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Flagler Students Mostly Improve in Math, English and Civics, Ranking District in Top Third of State, But Struggle in Science

| July 2, 2019

indian trails middle school

It shows the way. (© FlaglerLive)

Flagler County students generally improved in English and math and strongly improved in civics, keeping the county in the top tier of districts across the state in math and English and vaulting Flagler into that tier in civics. But the district’s students struggled a bit more in science, their scores remaining barely above the state average. Flagler students also did well in Civics and history.

Imagine School at Town center had a particularly strong showing in English and math, as did Old Kings Elementary, as did Indian Trails Middle School in most disciplines. Buddy Taylor middle school had concerning numbers in math’s Florida Standards Assessments but stronger numbers in geometry and algebra.

“I am proud of our students, teachers, and staff for the hard work they put in each year,” Superintendent James Tager was quoted as saying in a release. “While these scores are simply a snapshot of where our students are, it shows we are accomplishing a lot in our schools as we prepare our children for life after high school graduation.”

The results were from: the English Language Arts (ELA) Florida Standards Assessments for grades 3-10; Mathematics FSA for grades 3-8; Algebra I and Geometry FSA for all students; Civics, Biology I, and US History End of Course Exams for all students; Statewide science assessment for grades 5 and 8.

In English, students at every grade level improved: by four points (to 62 percent) in grades 3-5, by two points in grades 6-8 (to 60 percent), and by one point in grades 9 and 10, to 57 percent. The state average in every category was below Flagler’s, and five points below Flagler’s when all eight grades are calculated. Flagler’s 62 percent proficiency score remains 13 points below state-leading St. Johns’ 75. But among counties, it places Flagler in 16th place statewide, up from 20th last year.

Among third graders, the district’s best performing schools were Old Kings Elementary (76 percent proficiency) and Imagine School at Town Center, the charter school (74 percent). Belle Terre Elementary was at 69, followed by Rymfire (68), Wadsworth (63) and Bunnell (58).

Among eighth graders, Imagine edged out Indian Trails by a point, with 69 percent at proficiency or better. Buddy Taylor Middle was at 55. And in 10th grade, Matanzas was at 57, Flagler Palm Coast High School at 51.

In Math, improvements were slighter, with the district’s combined third through eighth graders gaining one point year over year, to 65 percent, edged up by middle schoolers. Elementary school students’ scores stayed flat at 63 percent proficiency. Flagler was four points above the state average but, and it ranked 16th in the state (St. Johns was perennially first), same as last year.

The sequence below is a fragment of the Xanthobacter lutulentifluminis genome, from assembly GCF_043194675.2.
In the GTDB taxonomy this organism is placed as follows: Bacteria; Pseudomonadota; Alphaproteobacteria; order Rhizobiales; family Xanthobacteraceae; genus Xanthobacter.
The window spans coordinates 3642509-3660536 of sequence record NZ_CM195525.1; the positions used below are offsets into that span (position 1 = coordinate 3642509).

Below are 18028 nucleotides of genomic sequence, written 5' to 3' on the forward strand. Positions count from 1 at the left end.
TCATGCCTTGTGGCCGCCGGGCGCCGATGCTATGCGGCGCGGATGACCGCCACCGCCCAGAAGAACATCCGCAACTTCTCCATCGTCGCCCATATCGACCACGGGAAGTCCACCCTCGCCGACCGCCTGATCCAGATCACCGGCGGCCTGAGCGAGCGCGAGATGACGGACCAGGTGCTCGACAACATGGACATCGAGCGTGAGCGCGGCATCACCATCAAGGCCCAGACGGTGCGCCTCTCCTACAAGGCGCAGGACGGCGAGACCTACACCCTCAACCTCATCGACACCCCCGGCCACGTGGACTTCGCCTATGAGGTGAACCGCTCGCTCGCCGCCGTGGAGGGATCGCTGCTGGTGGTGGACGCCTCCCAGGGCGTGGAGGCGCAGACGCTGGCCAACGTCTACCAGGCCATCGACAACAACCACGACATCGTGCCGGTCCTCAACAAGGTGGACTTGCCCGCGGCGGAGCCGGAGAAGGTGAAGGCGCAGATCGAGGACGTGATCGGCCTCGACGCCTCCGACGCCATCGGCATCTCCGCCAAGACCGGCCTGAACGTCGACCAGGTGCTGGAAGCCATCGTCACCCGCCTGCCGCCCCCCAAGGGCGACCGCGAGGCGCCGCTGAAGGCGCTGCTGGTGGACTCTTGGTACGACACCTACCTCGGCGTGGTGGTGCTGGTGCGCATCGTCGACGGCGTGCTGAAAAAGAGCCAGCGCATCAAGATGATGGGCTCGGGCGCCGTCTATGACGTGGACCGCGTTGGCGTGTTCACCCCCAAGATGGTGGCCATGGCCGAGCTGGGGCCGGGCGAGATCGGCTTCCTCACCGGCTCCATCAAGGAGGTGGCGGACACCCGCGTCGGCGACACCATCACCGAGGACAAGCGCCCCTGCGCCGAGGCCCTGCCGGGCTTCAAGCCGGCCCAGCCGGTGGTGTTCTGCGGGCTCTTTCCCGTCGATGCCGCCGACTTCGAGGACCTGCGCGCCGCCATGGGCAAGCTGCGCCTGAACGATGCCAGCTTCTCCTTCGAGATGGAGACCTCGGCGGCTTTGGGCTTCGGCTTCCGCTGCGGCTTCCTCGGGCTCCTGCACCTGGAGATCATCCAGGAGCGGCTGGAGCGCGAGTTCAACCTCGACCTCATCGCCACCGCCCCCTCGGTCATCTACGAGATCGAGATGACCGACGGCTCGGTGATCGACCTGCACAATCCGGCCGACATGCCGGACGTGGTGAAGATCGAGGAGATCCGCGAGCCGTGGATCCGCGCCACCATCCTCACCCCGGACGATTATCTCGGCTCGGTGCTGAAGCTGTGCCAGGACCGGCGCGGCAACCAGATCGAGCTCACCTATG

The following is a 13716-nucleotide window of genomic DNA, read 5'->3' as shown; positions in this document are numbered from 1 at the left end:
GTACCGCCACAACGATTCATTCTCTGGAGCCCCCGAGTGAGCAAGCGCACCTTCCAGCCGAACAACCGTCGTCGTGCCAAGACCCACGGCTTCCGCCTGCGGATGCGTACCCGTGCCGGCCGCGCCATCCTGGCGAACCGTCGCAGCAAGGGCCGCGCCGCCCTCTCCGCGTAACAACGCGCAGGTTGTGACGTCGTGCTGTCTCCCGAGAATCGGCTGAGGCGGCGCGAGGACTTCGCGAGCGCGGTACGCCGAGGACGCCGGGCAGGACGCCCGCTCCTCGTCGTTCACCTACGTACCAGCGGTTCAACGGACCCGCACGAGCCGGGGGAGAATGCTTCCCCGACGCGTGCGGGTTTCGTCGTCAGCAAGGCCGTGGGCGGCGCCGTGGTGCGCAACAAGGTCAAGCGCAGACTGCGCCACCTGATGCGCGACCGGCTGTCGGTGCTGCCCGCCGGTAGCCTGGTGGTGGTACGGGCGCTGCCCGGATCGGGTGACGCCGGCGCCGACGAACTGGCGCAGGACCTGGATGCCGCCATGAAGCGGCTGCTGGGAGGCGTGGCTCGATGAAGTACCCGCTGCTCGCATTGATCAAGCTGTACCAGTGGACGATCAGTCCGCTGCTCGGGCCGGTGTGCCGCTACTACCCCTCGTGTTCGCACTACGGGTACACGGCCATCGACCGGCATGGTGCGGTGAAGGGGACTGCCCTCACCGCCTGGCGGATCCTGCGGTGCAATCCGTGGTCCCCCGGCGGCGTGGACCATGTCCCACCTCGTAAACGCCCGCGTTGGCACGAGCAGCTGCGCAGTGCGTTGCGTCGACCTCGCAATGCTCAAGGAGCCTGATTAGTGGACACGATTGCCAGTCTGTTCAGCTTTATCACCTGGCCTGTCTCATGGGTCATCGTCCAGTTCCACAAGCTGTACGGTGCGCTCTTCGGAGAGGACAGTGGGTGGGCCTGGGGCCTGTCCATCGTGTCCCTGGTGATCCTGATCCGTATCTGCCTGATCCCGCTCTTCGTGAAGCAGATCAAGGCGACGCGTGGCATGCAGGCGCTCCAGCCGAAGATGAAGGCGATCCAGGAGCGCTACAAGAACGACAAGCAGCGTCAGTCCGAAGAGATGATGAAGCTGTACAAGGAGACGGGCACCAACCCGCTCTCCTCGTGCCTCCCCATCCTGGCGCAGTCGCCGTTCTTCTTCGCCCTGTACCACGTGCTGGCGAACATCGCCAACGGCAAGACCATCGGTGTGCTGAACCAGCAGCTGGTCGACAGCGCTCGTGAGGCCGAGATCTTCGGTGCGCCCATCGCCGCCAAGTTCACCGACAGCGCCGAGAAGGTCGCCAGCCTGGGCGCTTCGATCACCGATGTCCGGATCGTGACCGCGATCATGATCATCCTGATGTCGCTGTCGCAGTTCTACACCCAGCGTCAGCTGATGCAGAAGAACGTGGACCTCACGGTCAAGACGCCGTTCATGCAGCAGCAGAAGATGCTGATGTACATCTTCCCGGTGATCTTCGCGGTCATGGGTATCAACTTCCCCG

Among third graders, Imagine topped the list of achievers with 80 percent at level 3 or above, followed by Old Kings Elementary (77), Rymfire (75), Wadsworth (72), Belle Terre (69) and Bunnell (65). The drop for Belle Terre contrasts with previous years’ stronger showings.

Among eighth graders, 60 percent of Buddy Taylor’s students failed to be at proficiency or better–one of the more concerning numbers in the year’s results–while 58 percent passed at Indian Trails and 54 percent did so at Imagine. Buddy Taylor’s seventh graders did better, with 51 percent passing, but that number was 20 points below the success rate at Imagine and Indian Trails.

In Algebra 1 in spring, 62 percent of the more than 1,000 students who took the test passed (one point above the state average), and an impressive 98 percent of seventh graders did so, but only 53 percent of ninth graders and 18 percent of 10th graders did so. The lower grades among high school students reflect “retakers,” students who have failed previously and are attempting to pass the test again. Indian Trails had a 95 percent success rate, Imagine was at 90 percent, Buddy Taylor at 80, and the two high schools were at 45 (FPC) and 44 percent (Matanzas).

In winter the success rate was lower for the district, with just 43 percent passing: most of those taking the test were in 10th and 11th grade. But in the state as a whole, the rate was 39 percent. Same story in fall, with the smallest number of students taking the test, almost all of them in high school, and with 55 percent passing in Flagler.

In geometry in spring, with the largest number of students taking the test, the state average passing rate was 57 percent. In Flagler, it was 63, again with eighth graders leading the way (93 percent), ninth graders at 81 percent, and 10th graders at 60. The passing rate at Indian Trails was 98, at Buddy Taylor it was 87, and 56 percent at both high schools.